One of the more popular, or better known, trading strategies in Forex circles is “Big Ben” method. This strategy is named after the famed London landmark for two reasons- it is specifically targeting British Pound, in the GBP-USD pair, and is designed to be used after London opens for business.
It is a day trading technique and entirely technical, disregarding any fundamental input. The cornerstone of the strategy is in fact that trading volume in GBP-USD expands dramatically after the London opening, typically causing relatively large moves, by comparison to preceding swings.
Variants of the Big Ben strategy
Many variants of the Big Ben strategy have been developed, but the core is something like this: initial moves when after Frankfurt opens (an hour before London) establishes daily opening range for GBP-USD. Within the next hour, as the volume grows, the real first move of the day starts, going through high/low of the Frankfurt swing. Purists of the method would look for a move in the opposite direction, reversal, using mostly 5M charts. Stops are typically tight and relative to the returns sought. For example, some variations of the technique suggest targeting 20 pips, while others would make it dependent on the total range of the previous hourly range. Many combinations are possible, but once chosen, specific one should be traded for some time (50,100, more?) trades in a disciplined, systematic manner.
It is not my intention to dive into specific GBP-USD Big Ben strategy- the subject has been analyzed to death, and beyond, in countless articles over the years. What is often overlooked, however, is the fact that many other currency pairs also experience an increase in activity at that time. Euro, Swiss Franc, and their respective crosses tend to behave similarly to GBP-USD, by staging large moves after London opens. There is nothing shocking about it. Bulk of trading in most currencies is done during domestic business hours. Interestingly, though, other, less obvious currency pairs also start moving during this time. One of them is USD-CAD.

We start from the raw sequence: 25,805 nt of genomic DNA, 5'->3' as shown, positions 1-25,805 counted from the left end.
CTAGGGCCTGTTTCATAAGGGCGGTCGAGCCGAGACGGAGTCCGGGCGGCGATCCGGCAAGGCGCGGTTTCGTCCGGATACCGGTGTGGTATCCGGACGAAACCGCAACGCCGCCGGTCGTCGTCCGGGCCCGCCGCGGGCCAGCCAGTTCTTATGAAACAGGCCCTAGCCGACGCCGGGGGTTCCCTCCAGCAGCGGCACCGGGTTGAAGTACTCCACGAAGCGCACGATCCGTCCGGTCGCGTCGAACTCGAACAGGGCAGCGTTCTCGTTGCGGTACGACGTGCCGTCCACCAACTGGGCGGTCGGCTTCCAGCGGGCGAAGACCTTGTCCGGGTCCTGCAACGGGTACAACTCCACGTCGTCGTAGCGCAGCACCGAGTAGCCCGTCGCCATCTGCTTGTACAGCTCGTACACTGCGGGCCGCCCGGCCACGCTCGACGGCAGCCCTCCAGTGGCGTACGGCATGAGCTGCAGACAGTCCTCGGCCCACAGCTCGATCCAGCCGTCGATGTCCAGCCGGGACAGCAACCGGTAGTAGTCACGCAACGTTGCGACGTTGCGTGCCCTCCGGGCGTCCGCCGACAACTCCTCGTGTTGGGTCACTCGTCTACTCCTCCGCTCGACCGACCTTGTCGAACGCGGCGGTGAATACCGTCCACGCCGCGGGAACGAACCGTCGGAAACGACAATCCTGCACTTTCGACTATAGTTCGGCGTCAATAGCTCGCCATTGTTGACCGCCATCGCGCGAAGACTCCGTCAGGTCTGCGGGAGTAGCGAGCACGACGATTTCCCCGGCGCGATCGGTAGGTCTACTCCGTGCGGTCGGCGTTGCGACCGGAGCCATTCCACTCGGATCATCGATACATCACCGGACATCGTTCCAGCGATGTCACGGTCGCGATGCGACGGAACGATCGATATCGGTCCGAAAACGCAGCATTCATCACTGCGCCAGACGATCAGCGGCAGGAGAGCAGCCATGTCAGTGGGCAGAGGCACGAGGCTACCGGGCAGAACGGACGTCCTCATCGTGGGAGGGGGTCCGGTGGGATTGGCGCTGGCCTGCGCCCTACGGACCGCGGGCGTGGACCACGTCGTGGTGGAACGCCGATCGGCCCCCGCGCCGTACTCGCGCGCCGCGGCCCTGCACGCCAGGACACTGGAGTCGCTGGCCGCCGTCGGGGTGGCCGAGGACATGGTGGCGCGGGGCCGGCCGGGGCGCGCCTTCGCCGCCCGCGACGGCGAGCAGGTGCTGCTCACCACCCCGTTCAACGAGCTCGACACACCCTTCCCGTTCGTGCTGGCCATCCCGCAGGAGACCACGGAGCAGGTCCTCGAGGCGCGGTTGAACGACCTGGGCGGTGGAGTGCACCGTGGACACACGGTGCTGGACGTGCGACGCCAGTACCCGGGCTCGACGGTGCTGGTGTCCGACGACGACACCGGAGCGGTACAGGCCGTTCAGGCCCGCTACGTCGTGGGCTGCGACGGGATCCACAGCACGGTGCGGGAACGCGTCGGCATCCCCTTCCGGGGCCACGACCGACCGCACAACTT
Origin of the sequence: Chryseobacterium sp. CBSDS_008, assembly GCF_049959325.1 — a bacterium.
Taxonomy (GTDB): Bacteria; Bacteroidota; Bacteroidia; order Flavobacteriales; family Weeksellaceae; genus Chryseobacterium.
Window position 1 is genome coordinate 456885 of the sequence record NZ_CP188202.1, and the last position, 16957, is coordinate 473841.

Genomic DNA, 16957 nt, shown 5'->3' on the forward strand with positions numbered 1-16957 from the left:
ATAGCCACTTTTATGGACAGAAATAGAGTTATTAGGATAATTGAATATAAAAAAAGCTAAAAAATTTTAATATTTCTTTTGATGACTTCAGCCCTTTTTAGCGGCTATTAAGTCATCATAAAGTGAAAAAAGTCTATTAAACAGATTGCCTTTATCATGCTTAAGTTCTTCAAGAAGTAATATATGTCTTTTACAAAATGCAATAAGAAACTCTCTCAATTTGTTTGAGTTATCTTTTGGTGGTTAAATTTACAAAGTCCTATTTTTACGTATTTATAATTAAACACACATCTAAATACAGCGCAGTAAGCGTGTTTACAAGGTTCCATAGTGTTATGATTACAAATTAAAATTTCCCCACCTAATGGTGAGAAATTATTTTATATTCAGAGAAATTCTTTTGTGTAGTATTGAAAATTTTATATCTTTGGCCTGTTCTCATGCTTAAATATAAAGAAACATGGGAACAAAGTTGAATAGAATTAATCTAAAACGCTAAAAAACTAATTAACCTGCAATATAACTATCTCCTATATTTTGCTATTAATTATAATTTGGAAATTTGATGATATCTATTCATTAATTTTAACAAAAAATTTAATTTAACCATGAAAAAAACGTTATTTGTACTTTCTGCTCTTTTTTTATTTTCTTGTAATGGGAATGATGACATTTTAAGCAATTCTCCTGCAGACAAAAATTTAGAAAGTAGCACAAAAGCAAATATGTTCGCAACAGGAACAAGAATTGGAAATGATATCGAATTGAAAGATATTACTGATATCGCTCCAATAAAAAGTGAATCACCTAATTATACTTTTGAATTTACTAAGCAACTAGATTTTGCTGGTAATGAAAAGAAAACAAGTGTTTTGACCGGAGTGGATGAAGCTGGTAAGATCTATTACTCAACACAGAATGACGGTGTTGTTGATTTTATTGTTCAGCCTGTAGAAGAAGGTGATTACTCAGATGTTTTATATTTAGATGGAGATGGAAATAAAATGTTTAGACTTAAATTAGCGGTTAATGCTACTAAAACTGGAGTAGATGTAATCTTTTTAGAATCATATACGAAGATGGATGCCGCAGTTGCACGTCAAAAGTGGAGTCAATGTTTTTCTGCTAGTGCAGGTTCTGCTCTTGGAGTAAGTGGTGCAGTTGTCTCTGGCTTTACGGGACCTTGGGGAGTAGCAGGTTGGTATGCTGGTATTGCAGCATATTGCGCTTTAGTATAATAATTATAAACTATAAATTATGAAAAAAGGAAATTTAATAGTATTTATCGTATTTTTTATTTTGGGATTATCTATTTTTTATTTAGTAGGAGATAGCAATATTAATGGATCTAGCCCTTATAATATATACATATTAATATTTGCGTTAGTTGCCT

Principles of Big Ben method for USD-CAD
The hourly chart USD-CAD during the period from 10.07 to 10.23 last year was chosen at random. It indicates a candle for the hour before London opens. Almost every day there is an increase in activity in the following hour, in most cases, it is a reversal, candle of the opposite color. A few hours later there is another spur of activity when North America opens for business. All said the vast majority of entire daily ranges happen during the 8 hours after trading starts in London.
Trying to take advantage of this almost daily occurrence, by counting on the move that lasts for this period of time. It is longer than typical Big Ben set up, but the principles are the same. Simple breakout orders, with fixed 40 pips stop, but no target values. Trades, if not stopped out, are always close at 11:00 EST, regardless of loss or profit at the time. In fact, the whole process is automated and is repeated daily without my interference.
The Big Ben strategy is applicable to much more than just GBP-USD. The London opening is pivotal during Forex trading day, influencing almost all active currency pairs, even USD-CAD. Anybody who trades Canadian Dollar with some frequency should get familiar with its behavior in early European action. CAD is considered difficult to trade, so any edge is welcome. Principles of Big Ben method, while simple, are also flexible. One can easily create a unique, robust system using it as a framework.